I wanna love you,
But something’s pulling me away from you
Jesus is my virtue,
Judas is the demon I cling to
I cling to

I think this is the most telling set of lines in the song, as it gets back to the point I made waaay back at the beginning of the article: Gaga is working here in a Christian tradition of symbolic types.

See, under this system, Christian (especially early Christian) art uses the juxtaposition of different characters to show parallelism throughout the gospels. So, Jonah, eaten by the whale, is a type of Christ--he predicts Christ's entombment and resurrection. Hercules appears as a type of Samson in some Roman art. Moses and Abraham are also paralleled with Christ. These characters exist as reflections of each other through time and scripture, showing the ultimate unity of the Judeo-Christian myth tradition, and its links with other myths of the time and region.

This video is Gaga's attempt at a kind of modern Typology. She is taking the story of Christ--in particular, the story of his betrayal--and depicting its modern parallels. On the one hand she makes this more concrete by staging the story as a struggle of love between a virtuous man and a jerk. This is the most obvious view of the song.

On the other hand, it can be seen as a far more abstract metaphor for the struggle between the desire to be virtuous and the allure of evil. The video and song use the conflict between Christ and Judas to illustrate the struggle within all humans. Gaga has essentially delved into the Christian myth here and discovered not only its beauty but also its fundamental relevance to her life and, by artistic extension, our own lives.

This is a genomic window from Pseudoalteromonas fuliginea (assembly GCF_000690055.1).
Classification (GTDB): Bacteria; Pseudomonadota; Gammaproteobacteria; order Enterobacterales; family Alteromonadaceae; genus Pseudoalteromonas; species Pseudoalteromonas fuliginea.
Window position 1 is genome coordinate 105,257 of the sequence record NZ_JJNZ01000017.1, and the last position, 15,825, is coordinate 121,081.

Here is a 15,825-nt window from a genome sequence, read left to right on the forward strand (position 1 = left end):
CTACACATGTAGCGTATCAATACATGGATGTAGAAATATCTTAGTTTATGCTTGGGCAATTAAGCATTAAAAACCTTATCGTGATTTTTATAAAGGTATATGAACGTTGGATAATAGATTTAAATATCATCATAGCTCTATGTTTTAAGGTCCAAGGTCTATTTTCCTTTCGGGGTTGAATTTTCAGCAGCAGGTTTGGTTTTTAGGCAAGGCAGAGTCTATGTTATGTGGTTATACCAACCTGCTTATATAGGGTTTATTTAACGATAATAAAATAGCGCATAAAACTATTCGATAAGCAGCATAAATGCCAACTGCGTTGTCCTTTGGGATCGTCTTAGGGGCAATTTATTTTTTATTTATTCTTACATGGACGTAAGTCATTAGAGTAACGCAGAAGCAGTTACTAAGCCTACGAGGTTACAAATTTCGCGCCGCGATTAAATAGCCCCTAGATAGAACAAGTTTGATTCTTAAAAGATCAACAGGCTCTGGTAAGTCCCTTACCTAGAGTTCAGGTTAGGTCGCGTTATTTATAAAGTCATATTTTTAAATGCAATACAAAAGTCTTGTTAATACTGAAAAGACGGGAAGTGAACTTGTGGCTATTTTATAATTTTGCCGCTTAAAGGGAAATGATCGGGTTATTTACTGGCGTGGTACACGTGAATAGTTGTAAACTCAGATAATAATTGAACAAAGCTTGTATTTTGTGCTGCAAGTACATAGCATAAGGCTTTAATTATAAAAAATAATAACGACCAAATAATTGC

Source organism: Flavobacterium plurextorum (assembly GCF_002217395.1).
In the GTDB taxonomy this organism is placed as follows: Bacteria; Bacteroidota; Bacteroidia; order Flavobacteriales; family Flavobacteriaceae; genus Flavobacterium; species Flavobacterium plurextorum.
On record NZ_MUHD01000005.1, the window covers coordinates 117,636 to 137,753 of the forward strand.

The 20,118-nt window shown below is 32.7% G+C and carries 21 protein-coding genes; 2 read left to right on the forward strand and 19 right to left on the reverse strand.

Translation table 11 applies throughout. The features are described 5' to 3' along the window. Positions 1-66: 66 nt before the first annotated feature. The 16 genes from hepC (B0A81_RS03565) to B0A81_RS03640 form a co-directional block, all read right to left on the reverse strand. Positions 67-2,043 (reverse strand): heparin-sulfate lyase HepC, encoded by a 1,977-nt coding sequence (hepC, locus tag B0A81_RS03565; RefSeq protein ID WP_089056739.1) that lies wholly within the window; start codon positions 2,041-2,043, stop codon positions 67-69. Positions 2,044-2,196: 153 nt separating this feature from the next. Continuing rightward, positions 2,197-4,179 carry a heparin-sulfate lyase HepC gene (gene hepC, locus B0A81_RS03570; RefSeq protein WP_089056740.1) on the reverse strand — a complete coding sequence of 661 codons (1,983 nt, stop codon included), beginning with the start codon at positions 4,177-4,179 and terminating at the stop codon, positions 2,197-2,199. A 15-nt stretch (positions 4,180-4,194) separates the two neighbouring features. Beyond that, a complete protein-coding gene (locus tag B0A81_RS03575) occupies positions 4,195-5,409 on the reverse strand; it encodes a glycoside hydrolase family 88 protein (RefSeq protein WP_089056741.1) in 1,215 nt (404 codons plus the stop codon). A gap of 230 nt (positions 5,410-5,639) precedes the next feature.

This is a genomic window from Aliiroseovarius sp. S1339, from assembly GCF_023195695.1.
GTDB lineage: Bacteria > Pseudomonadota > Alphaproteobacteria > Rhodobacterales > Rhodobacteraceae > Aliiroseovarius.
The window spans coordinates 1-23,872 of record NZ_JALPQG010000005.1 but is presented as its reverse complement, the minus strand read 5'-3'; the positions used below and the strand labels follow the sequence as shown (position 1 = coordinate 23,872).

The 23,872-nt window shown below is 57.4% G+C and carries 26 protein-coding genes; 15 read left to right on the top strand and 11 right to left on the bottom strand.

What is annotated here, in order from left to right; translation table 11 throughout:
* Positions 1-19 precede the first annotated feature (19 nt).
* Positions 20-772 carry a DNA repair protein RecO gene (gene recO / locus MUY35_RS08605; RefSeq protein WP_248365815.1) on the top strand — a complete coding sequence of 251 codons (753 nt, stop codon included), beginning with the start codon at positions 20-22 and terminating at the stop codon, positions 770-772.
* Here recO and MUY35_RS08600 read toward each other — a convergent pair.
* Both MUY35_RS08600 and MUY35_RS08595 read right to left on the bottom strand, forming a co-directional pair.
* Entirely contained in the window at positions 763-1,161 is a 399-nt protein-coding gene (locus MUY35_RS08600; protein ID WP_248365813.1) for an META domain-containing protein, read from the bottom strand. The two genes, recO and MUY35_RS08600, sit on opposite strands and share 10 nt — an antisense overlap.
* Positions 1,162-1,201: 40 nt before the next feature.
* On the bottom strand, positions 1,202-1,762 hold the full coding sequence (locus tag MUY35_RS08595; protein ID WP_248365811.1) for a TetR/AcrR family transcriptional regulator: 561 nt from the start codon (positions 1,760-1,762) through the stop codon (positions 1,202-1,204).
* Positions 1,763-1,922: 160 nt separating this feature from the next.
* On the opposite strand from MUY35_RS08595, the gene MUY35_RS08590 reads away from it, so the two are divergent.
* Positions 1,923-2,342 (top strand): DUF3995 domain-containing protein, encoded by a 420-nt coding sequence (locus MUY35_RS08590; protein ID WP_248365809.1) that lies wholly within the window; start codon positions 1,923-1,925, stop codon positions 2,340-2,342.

This is what I mean when I say that the fear of interpretation is leading Fundamentalist Christianity, as an institution, down the path of ossification and, ultimately, total irrelevancy. They have said, in essence, "Our way is the only way of interacting with scripture emotionally and artistically." And, sure, every sect has probably done this to some extent, but never before have I seen such a slavish dedication to the utter stifling of everything that makes The Bible one of the most beautiful, significant, moving works in the entirety of world literature.

Wait, wait, let me say that again.

The Bible is one of the most beautiful, significant, moving works in the entirety of world literature.

And Fundamentalism is entombing it alive.

Whereas Gaga, in contrast, has taken an already deeply moving Biblical story and found a way of making it deeply relevant to her own life and experiences. She is honestly and openly interacting with the Christian tradition in a way that takes account of the basic difficulty of living up to the standard of goodness. I consider that honesty to be the mark of a much purer religious experience than dogmatic purity, because it recognizes that the answers to our questions of good and evil are not always so simple or forthcoming. It recognizes that we, as humans, are not perfect, even though we aspire to match the perfection of Christ... or of our other heroes. And it recognizes that the stories in the Bible are not singular but part of a long tradition of parallel tales--that Lady Gaga can be a type of Mary, and the men in this video represent a type of Christ and a type of Judas. I feel secure, therefore, in calling this a truly beautiful work of Christian art.

So, my charge is essentially this: take a page from Gaga's book. Be open to alternate readings. Explore the meaning of all art, both secular and scriptural. Find meaning for yourself through the creation of symbols, meaningful themes, narratives real and imagined, the play of opposites, and, ultimately, the deep and powerful act of sharing experiences. Because interpretation is not a way of muddying the waters. It is not a way of dissecting and killing the enjoyment of art. It is, itself, an artistic act, and one that can uncover the beauty and power of both a book written two thousand years ago... and a music video created just this year.

It all comes down to the ways that we read.

That's the last Ways of Reading Gaga proper, although there are at least two postscripts--one by me, and one by someone else. Those won't be out for a while though. As always, feel free to leave comments, complaints, or, best of all, your own interpretations, or e-mail me at . And, if you like what you've read here, share it on Facebook, Google+, Twitter, Xanga, Netscape, or whatever else you crazy kids are using to surf the blogoblag these days.